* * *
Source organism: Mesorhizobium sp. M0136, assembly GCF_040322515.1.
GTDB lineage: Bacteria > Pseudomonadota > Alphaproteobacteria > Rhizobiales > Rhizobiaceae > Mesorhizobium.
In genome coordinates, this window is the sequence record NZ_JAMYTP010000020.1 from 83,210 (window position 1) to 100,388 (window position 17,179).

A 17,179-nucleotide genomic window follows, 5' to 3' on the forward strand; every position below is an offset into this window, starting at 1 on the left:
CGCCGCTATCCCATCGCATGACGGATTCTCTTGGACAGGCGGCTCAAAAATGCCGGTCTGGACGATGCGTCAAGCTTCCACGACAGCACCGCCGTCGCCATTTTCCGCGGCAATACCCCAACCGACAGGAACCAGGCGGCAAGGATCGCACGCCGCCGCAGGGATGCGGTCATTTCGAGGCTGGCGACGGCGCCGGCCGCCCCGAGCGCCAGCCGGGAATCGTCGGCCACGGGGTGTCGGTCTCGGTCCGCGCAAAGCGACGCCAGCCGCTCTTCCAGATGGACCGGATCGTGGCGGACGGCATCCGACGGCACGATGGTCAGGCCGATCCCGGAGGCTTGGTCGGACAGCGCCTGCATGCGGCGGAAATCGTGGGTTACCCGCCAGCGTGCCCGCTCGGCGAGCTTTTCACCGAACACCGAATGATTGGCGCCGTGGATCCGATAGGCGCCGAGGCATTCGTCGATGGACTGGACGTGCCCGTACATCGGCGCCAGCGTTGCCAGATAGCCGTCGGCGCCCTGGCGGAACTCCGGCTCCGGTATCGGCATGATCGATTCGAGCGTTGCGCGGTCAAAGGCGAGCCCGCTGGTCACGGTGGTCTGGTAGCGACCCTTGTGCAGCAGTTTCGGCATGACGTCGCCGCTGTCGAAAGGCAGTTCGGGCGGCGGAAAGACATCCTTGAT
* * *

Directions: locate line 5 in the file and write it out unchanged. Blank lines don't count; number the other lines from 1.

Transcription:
CGCCGCTATCCCATCGCATGACGGATTCTCTTGGACAGGCGGCTCAAAAATGCCGGTCTGGACGATGCGTCAAGCTTCCACGACAGCACCGCCGTCGCCATTTTCCGCGGCAATACCCCAACCGACAGGAACCAGGCGGCAAGGATCGCACGCCGCCGCAGGGATGCGGTCATTTCGAGGCTGGCGACGGCGCCGGCCGCCCCGAGCGCCAGCCGGGAATCGTCGGCCACGGGGTGTCGGTCTCGGTCCGCGCAAAGCGACGCCAGCCGCTCTTCCAGATGGACCGGATCGTGGCGGACGGCATCCGACGGCACGATGGTCAGGCCGATCCCGGAGGCTTGGTCGGACAGCGCCTGCATGCGGCGGAAATCGTGGGTTACCCGCCAGCGTGCCCGCTCGGCGAGCTTTTCACCGAACACCGAATGATTGGCGCCGTGGATCCGATAGGCGCCGAGGCATTCGTCGATGGACTGGACGTGCCCGTACATCGGCGCCAGCGTTGCCAGATAGCCGTCGGCGCCCTGGCGGAACTCCGGCTCCGGTATCGGCATGATCGATTCGAGCGTTGCGCGGTCAAAGGCGAGCCCGCTGGTCACGGTGGTCTGGTAGCGACCCTTGTGCAGCAGTTTCGGCATGACGTCGCCGCTGTCGAAAGGCAGTTCGGGCGGCGGAAAGACATCCTTGAT